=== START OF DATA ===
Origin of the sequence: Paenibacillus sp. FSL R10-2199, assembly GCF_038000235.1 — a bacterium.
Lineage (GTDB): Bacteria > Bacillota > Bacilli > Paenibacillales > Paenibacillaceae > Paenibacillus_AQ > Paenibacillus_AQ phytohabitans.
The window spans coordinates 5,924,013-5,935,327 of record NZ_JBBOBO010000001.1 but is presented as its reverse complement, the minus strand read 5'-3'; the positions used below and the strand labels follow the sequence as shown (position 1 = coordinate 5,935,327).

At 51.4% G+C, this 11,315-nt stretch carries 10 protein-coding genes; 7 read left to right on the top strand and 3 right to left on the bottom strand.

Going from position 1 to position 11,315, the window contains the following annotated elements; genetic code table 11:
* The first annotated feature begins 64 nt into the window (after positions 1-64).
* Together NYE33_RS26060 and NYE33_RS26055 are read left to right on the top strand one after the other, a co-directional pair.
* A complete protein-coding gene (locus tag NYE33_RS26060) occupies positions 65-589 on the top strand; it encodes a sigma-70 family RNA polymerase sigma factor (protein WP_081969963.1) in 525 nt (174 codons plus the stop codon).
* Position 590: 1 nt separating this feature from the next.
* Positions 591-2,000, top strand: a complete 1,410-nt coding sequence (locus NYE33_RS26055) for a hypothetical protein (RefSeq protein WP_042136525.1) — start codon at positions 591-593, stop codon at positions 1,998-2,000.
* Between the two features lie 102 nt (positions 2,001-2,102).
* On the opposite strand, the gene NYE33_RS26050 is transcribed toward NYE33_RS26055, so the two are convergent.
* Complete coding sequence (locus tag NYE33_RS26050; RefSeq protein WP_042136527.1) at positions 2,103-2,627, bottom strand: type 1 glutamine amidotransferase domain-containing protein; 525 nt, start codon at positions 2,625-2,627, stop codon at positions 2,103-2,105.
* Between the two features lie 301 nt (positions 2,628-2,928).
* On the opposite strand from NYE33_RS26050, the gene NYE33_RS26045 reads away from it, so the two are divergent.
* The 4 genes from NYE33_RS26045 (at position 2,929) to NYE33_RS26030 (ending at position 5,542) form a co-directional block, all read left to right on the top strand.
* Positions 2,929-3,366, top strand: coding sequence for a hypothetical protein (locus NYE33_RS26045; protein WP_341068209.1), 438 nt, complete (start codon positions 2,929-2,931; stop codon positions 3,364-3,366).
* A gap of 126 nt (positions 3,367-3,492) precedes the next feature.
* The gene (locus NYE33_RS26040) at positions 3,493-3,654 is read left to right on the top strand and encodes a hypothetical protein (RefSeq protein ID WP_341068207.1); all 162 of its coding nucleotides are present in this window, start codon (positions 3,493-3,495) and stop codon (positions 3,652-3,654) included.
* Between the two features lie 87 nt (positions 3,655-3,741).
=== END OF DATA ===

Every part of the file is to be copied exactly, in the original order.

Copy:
Origin of the sequence: Paenibacillus sp. FSL R10-2199, assembly GCF_038000235.1 — a bacterium.
Lineage (GTDB): Bacteria > Bacillota > Bacilli > Paenibacillales > Paenibacillaceae > Paenibacillus_AQ > Paenibacillus_AQ phytohabitans.
The window spans coordinates 5,924,013-5,935,327 of record NZ_JBBOBO010000001.1 but is presented as its reverse complement, the minus strand read 5'-3'; the positions used below and the strand labels follow the sequence as shown (position 1 = coordinate 5,935,327).

At 51.4% G+C, this 11,315-nt stretch carries 10 protein-coding genes; 7 read left to right on the top strand and 3 right to left on the bottom strand.

Going from position 1 to position 11,315, the window contains the following annotated elements; genetic code table 11:
* The first annotated feature begins 64 nt into the window (after positions 1-64).
* Together NYE33_RS26060 and NYE33_RS26055 are read left to right on the top strand one after the other, a co-directional pair.
* A complete protein-coding gene (locus tag NYE33_RS26060) occupies positions 65-589 on the top strand; it encodes a sigma-70 family RNA polymerase sigma factor (protein WP_081969963.1) in 525 nt (174 codons plus the stop codon).
* Position 590: 1 nt separating this feature from the next.
* Positions 591-2,000, top strand: a complete 1,410-nt coding sequence (locus NYE33_RS26055) for a hypothetical protein (RefSeq protein WP_042136525.1) — start codon at positions 591-593, stop codon at positions 1,998-2,000.
* Between the two features lie 102 nt (positions 2,001-2,102).
* On the opposite strand, the gene NYE33_RS26050 is transcribed toward NYE33_RS26055, so the two are convergent.
* Complete coding sequence (locus tag NYE33_RS26050; RefSeq protein WP_042136527.1) at positions 2,103-2,627, bottom strand: type 1 glutamine amidotransferase domain-containing protein; 525 nt, start codon at positions 2,625-2,627, stop codon at positions 2,103-2,105.
* Between the two features lie 301 nt (positions 2,628-2,928).
* On the opposite strand from NYE33_RS26050, the gene NYE33_RS26045 reads away from it, so the two are divergent.
* The 4 genes from NYE33_RS26045 (at position 2,929) to NYE33_RS26030 (ending at position 5,542) form a co-directional block, all read left to right on the top strand.
* Positions 2,929-3,366, top strand: coding sequence for a hypothetical protein (locus NYE33_RS26045; protein WP_341068209.1), 438 nt, complete (start codon positions 2,929-2,931; stop codon positions 3,364-3,366).
* A gap of 126 nt (positions 3,367-3,492) precedes the next feature.
* The gene (locus NYE33_RS26040) at positions 3,493-3,654 is read left to right on the top strand and encodes a hypothetical protein (RefSeq protein ID WP_341068207.1); all 162 of its coding nucleotides are present in this window, start codon (positions 3,493-3,495) and stop codon (positions 3,652-3,654) included.
* Between the two features lie 87 nt (positions 3,655-3,741).